Words of warning and welcome:

This is very much my blog, so don't be surprised if this doesn't follow accepted patterns and norms. Obviously it started out as a blog about my cross-dressing but it has developed a great deal since then. It is a place where I can be anonymous and honest, and I appreciate that.

It will deal with many things and new readers would do well to check out the New Readers' Page above this and the tag down there on the right. Although there's nothing too bad in here there will be adult language, so be careful. If you think this needs a greater control, please let me know. Thank you!

Tuesday, 18 March 2014

A Day-Trip To Auschwitz Part 2

Apparently one long rambling post on the experience wasn't enough. So, I'm going to pick up where I left off (on the way to Birkenau/Auschwitz II) and see where it takes me. I wouldn't blame you if you don't read past this introduction.

In other news, I am avoiding marking and may or may not manage to get round to writing this evening, because I know you care. Oh, have you checked out the 1066 Game? You ought to.

Would you like to know more?

The first view, rising from the flat marsh.
The first thing that strikes you on the way to Birkenau is the size, the sheer scale, of the place. It appears from the flat marsh land surprisingly, as though you didn't notice it despite there being no place to hide. And it stretches from the near horizon to the hazy distance in width and then back easily as far. Then there is the desolation of it and the land around - skeletons of huts reaching eerily into the sky like accusing fingers at God from the depths. Finally, there is the modern town of Oświęcim - the new abutting the inhuman and the beyond comprehension. The students strand behind their teachers, attempting to hide from that which is so stark that one cannot hide from it, and they say nothing. We share responsibility for what went on here and no one wants to voice this for fear of what it means. None of us wants to admit that we are the bystanders in our own age. None of us wishes to confront that part of ourselves that does let enormities like that which we are faced with here continue in the world we now take responsibility for. No one wants the buck to stop here.

The view toward the new town, the normalcy against
the unknowable.
What is the 'wrong answer'? What are we so scared of, exactly, and is it a legitimate or a created fear? Conversation is lively but the words and topics are stunted. A desperation of normalcy, an assertion of the mundane with no depth. When one looks into the deep the deep can suck you in; the shallow, the vapid, the safe. We are tamers and we are tamed and, in being tamed, we have become unable to grapple with the enormity of who and what we are. The darkness of these things hints at the darkness in our own depth and we afraid. In the light the shadows can stalk us more effectively because we do not wish to acknowledge the black within and without. We are full of fear. So we look away. We turn deliberately and look away. Look at the view, the scale, the buildings that remain and the maps. They ought to serve as a mirror, a means by which to inspect who we are but they are simultaneously a distraction. We dehumanise ourselves.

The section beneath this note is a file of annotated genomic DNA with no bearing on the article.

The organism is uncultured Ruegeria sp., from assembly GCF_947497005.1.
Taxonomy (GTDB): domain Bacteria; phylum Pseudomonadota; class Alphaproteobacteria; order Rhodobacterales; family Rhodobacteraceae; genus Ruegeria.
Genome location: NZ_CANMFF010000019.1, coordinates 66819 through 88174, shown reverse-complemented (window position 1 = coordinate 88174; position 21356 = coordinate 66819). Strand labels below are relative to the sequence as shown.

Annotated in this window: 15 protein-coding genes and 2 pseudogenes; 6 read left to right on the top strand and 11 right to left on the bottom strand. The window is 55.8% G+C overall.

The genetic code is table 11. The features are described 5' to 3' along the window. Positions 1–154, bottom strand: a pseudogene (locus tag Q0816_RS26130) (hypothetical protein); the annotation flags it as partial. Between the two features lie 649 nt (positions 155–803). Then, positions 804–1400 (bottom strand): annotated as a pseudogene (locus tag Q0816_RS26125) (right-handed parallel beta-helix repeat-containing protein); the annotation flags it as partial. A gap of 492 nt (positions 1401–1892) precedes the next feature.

The second hut. A field stables.
First hut in Auschwitz II. New wood and new varnish, we rebuild the scenes of our own horror and maintain the instruments of torture applied safely to other people by other people. No plumbing or running water for a camp that held 90,000, Oświęcim had just 40,000. Latrines open once in the morning and once in the evening. 200 latrines crammed together in uneven holes in concrete slabs above a pit at one end. No privacy. No space. A chance to talk and to trade and to communicate, to exchange what it is to be human. SchiessKommando: passive resistance, Resistenz, was possible here in the slowness of the work and the taking of toilet breaks. Reduction to beasts, a stripping away of civilisation or something else? Not victims but humans. Here they could have some freedom due to the fear of disease. The world turned upside down and no sign of Cromwell. "Shifting shit was one of the happiest jobs in my life" as it gave free access to the toilets to discuss, converse and organise. Voices from the past.

After one week a survivor tells of losing the urge to clean himself, better to spend ten minutes idle. But one must want to survive, one must save a skeleton of civilisation, "the power to refuse our consent". To wash to save dignity rather than because of the rules and regulations. But this is not the survivor, he did not wash and spent ten minutes idle. What then the lesson? Separation from the beasts? Not victims but human. Most of the wooden barracks were dismantled after "the liberation" by the Soviets - how to keep such a place in existence when one has seen what was done here, when one has seen and understood what was carried out.

Heating systems in the huts but without fuel. Little time in the field stable barracks, mainly outside in back-breaking slave labour and so inside only during night-time. Records speak mainly of thirst rather than cold and heat - due to diarrhoea or typhus or cholera. Herbal tea was served in the morning and soup in the evening but there was no other water or liquid served. Most of the time at work. Inversion rather than introversion. Not victims but humans.